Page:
What is Snapchat, how does it work and what’s the point?

Snapchat has changed a lot in the past few years. Frequent updates mean the app looks and no longer works as it once did.

Snap, the company behind Snapchat, is so aggressive about making changes to the app that it can be hard to keep up with how Snapchat works, even if you’re a regular user. To make things easier for you and newbies, Pocket-lint has compiled this guide. Eventually, you will know every aspect of the app. 

What is Snapchat?

Snapchat is a mobile app for Android and iOS devices. Colloquially, the app is often referred to as Snap by its users.

Meanwhile, the developer of Snapchat is a public company also called Snap, confusingly. The company itself claims to be a camera company. (As such, it creates other products, including hardware, such as Snapchat Spectacles.) Whatever you choose to call it, Snap is led by co-founder Evan Spiegel.

One of the fundamental concepts of the mobile app is that any image, video or message, also known as a snap, that you send by default is only made available to the recipient for a short time before it becomes inaccessible. This temporary or ephemeral nature of the app was originally designed to encourage a more natural flow of interaction.

What’s the point of Snapchat?

Snapchat was initially focused on sharing private person-to-person photos, but now you can use it for a variety of requests, including sending videos, live video chat, messaging, creating caricature-like Bitmoji avatars, and sharing a ” “chronological” story that is broadcast to all your followers. There is also a designated “Discovery” area that displays short-form content from major publishers such as Buzzfeed. Snapchat even allows you to store media files in a private area.

Other features include the ability to add AR-based filters and lenses to snap and show your location in real time on a world map. But the key thing to understand about Snapchat is that it is instant communication through your phone . Before Snapchat, social media was very desktop based. For example, you would post statuses, tweets, photos and you would have a log of all these things online so your friends could comment on them and you would see them forever.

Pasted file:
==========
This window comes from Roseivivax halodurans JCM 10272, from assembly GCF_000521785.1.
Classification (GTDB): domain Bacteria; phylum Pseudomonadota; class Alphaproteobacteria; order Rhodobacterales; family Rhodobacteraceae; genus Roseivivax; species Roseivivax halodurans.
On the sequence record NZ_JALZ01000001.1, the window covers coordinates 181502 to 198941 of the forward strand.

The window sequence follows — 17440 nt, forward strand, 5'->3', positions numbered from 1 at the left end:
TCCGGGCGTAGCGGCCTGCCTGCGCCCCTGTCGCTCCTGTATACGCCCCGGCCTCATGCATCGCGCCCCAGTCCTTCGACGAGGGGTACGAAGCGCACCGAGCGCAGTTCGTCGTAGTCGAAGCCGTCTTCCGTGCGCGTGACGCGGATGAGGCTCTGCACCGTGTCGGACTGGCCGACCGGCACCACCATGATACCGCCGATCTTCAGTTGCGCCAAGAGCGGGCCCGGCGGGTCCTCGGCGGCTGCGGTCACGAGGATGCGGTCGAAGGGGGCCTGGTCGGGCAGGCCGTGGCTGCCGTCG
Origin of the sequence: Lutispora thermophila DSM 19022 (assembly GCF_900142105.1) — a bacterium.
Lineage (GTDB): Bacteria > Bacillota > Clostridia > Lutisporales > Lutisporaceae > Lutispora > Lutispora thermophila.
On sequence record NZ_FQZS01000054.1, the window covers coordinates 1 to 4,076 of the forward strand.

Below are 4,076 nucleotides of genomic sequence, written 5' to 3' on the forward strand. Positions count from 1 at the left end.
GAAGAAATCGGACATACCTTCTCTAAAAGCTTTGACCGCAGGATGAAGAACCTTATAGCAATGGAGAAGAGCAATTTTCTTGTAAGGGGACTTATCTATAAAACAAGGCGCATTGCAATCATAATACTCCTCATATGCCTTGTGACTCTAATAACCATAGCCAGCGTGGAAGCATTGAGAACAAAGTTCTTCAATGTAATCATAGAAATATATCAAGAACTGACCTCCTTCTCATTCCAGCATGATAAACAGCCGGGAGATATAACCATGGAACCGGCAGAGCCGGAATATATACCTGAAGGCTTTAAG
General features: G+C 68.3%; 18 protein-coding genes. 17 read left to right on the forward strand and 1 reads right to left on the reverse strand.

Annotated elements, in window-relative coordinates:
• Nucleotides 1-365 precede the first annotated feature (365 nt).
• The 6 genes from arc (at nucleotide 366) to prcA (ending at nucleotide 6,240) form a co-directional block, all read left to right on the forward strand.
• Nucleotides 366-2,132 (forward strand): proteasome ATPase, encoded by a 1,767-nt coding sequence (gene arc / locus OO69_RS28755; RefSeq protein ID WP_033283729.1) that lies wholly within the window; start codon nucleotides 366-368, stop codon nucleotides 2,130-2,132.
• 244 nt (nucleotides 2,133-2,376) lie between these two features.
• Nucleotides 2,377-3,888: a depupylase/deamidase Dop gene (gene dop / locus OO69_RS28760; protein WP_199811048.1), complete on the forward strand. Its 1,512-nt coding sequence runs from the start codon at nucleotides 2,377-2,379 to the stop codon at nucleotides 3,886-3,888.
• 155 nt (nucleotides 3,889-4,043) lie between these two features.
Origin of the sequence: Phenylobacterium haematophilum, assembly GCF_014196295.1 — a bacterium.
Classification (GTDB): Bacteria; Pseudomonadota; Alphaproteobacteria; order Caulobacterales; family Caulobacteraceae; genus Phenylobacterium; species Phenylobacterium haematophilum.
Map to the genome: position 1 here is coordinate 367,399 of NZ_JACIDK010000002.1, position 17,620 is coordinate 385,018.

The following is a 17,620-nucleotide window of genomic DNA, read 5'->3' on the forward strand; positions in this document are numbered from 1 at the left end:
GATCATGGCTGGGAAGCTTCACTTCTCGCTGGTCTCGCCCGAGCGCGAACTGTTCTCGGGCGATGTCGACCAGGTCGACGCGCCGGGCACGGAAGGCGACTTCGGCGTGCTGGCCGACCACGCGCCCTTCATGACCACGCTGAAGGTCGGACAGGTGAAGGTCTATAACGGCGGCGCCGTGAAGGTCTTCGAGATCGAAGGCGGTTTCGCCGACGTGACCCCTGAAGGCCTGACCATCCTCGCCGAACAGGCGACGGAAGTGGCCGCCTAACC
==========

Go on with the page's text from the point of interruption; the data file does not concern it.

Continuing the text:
Snapchat has changed the way we communicate online. With Snapchat, you can quickly send a photo of yourself with a rainbow spewing AR lens applied to a friend, and once you open it, it will disappear forever. Technically, they can take a screenshot if they want and reply with their own response photo or video, which they can also pass on to their story for friends and followers to see. There are so many uses for this app. It’s hard not to see its value and why it’s unique.

What does all the jargon mean?

Many reports and studies have stated that the majority of Snapchat users are millennials and Gen-Z.

As a result of those younger users, the app has produced a number of different unique terms and names for its functionality, from “snaps” to “story”. If you are confused by all this jargon, you should really read the Glossary section of this Snapchat guide before moving on to how the app actually works.

Snapchatter: Not that common anymore, but it means a Snapchat user.

Take: When you take a photo or video, or receive a photo or video, it is known as a “snap”. So when someone asks you to take them, they ask you to send them a photo or video via Snapchat, or even a message via the app’s chat feature. The Snapchat app itself is also colloquially referred to as “Snap”, as is the developer / public company of the app.

Snapback: This term was more popular when Snapchat launched, but has faded since then. However, if you’ve heard it, just know that it simply means a one click response. So, if you Snapback, you’re just replying to a one-on-one private snap you received.

Story: You can link snaps together and broadcast them as you capture them. They will appear to your followers as a “story” reel. They can scroll through your story and watch each shot to experience the whole day. A reel can only be played for 24 hours, after which it disappears forever, although you can always save the entire story, or a single shot of your story, in the Memory section, also known as private storage, of your Snapchat to keep it forever. .

Snapcode: A Snapcode is a scannable code that makes adding new friends even easier. For example, a friend can simply flash their Snapchat camera on your Snapcode, which will add you instantly, without you having to manually search for their handle and tap the “add” button. Your Snapcode, which is similar to a QR code, can be found on the Profile screen. You can access it by tapping the ghost icon or your Bitmoji in the corner of the camera screen.

Score: Have you ever noticed that number next to a friend’s handle in Snapchat? It’s a score – an equation that combines the number of shots they’ve sent and received, the stories they’ve posted, and other factors. You can find a friend’s score when you press and hold a friend’s name in the contact list, story feed, or chat area. And you can find yours under your Snapcode located in the center of your profile screen. The higher your score, the more likely you are to use Snapchat.

Snapstreak: Some of your friends or people you follow may have different emojis next to their Snapchat names in the Chat section of your Snapchat. This means they are in a series, or Snapstreak, with you. In other words, you and that friend or friends exchanged snaps (excluding chat messages) within 24 hours for more than one consecutive day. For a full list of what each friend emoji means, go to Settings> Manage> Friends Emoji.

Trophy Case : Snapchat may notify you of a new trophy you have earned and tapping that notification will take you to your trophy cabinet, which contains all the trophies for accomplishments you have achieved as a Snapchat user. From submitting a shot with a filter to submitting 50 shots with five or more pen colors, trophies encourage user interaction and content creation.